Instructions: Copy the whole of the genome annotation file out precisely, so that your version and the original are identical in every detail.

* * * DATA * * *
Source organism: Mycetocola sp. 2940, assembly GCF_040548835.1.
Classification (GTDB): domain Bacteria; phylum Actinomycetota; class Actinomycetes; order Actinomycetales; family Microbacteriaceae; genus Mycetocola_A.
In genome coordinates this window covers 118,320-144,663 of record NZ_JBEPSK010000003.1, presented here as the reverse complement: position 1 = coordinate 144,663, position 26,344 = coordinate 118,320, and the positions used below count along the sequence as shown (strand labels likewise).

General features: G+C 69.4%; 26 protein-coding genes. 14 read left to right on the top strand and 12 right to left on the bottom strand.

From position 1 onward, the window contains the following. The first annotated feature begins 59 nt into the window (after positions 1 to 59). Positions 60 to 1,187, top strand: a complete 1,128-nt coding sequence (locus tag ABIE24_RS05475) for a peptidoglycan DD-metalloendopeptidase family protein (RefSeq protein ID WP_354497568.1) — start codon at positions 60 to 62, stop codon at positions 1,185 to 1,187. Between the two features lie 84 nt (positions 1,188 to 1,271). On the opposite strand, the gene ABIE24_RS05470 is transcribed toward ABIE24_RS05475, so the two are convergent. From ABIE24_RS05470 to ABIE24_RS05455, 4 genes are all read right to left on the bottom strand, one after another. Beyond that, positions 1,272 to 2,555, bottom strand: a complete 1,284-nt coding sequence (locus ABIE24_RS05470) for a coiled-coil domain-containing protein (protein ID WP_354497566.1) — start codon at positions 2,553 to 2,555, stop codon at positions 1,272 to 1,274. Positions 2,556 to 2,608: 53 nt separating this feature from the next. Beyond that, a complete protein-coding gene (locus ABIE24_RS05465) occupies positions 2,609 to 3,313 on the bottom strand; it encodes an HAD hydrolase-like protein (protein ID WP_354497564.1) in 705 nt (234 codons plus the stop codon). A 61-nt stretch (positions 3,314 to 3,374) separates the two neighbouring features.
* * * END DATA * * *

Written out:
Source organism: Mycetocola sp. 2940, assembly GCF_040548835.1.
Classification (GTDB): domain Bacteria; phylum Actinomycetota; class Actinomycetes; order Actinomycetales; family Microbacteriaceae; genus Mycetocola_A.
In genome coordinates this window covers 118,320-144,663 of record NZ_JBEPSK010000003.1, presented here as the reverse complement: position 1 = coordinate 144,663, position 26,344 = coordinate 118,320, and the positions used below count along the sequence as shown (strand labels likewise).

General features: G+C 69.4%; 26 protein-coding genes. 14 read left to right on the top strand and 12 right to left on the bottom strand.

From position 1 onward, the window contains the following. The first annotated feature begins 59 nt into the window (after positions 1 to 59). Positions 60 to 1,187, top strand: a complete 1,128-nt coding sequence (locus tag ABIE24_RS05475) for a peptidoglycan DD-metalloendopeptidase family protein (RefSeq protein ID WP_354497568.1) — start codon at positions 60 to 62, stop codon at positions 1,185 to 1,187. Between the two features lie 84 nt (positions 1,188 to 1,271). On the opposite strand, the gene ABIE24_RS05470 is transcribed toward ABIE24_RS05475, so the two are convergent. From ABIE24_RS05470 to ABIE24_RS05455, 4 genes are all read right to left on the bottom strand, one after another. Beyond that, positions 1,272 to 2,555, bottom strand: a complete 1,284-nt coding sequence (locus ABIE24_RS05470) for a coiled-coil domain-containing protein (protein ID WP_354497566.1) — start codon at positions 2,553 to 2,555, stop codon at positions 1,272 to 1,274. Positions 2,556 to 2,608: 53 nt separating this feature from the next. Beyond that, a complete protein-coding gene (locus ABIE24_RS05465) occupies positions 2,609 to 3,313 on the bottom strand; it encodes an HAD hydrolase-like protein (protein ID WP_354497564.1) in 705 nt (234 codons plus the stop codon). A 61-nt stretch (positions 3,314 to 3,374) separates the two neighbouring features.